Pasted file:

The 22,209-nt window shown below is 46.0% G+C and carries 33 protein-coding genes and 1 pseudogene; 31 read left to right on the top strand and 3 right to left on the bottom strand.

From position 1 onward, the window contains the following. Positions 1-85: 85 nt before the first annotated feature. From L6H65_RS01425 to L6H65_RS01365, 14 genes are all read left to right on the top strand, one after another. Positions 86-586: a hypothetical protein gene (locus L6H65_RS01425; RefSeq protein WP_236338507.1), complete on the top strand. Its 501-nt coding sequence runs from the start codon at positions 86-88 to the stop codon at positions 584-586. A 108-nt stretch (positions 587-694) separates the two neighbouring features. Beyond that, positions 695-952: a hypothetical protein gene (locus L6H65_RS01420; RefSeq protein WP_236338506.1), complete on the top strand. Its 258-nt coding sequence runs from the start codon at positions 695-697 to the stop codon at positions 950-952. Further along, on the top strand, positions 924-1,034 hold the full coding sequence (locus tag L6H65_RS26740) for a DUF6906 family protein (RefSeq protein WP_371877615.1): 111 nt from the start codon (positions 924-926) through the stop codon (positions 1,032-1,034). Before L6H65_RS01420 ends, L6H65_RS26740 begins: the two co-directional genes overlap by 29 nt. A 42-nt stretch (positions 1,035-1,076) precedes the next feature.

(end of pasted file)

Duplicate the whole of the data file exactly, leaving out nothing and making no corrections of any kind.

The 22,209-nt window shown below is 46.0% G+C and carries 33 protein-coding genes and 1 pseudogene; 31 read left to right on the top strand and 3 right to left on the bottom strand.

From position 1 onward, the window contains the following. Positions 1-85: 85 nt before the first annotated feature. From L6H65_RS01425 to L6H65_RS01365, 14 genes are all read left to right on the top strand, one after another. Positions 86-586: a hypothetical protein gene (locus L6H65_RS01425; RefSeq protein WP_236338507.1), complete on the top strand. Its 501-nt coding sequence runs from the start codon at positions 86-88 to the stop codon at positions 584-586. A 108-nt stretch (positions 587-694) separates the two neighbouring features. Beyond that, positions 695-952: a hypothetical protein gene (locus L6H65_RS01420; RefSeq protein WP_236338506.1), complete on the top strand. Its 258-nt coding sequence runs from the start codon at positions 695-697 to the stop codon at positions 950-952. Further along, on the top strand, positions 924-1,034 hold the full coding sequence (locus tag L6H65_RS26740) for a DUF6906 family protein (RefSeq protein WP_371877615.1): 111 nt from the start codon (positions 924-926) through the stop codon (positions 1,032-1,034). Before L6H65_RS01420 ends, L6H65_RS26740 begins: the two co-directional genes overlap by 29 nt. A 42-nt stretch (positions 1,035-1,076) precedes the next feature.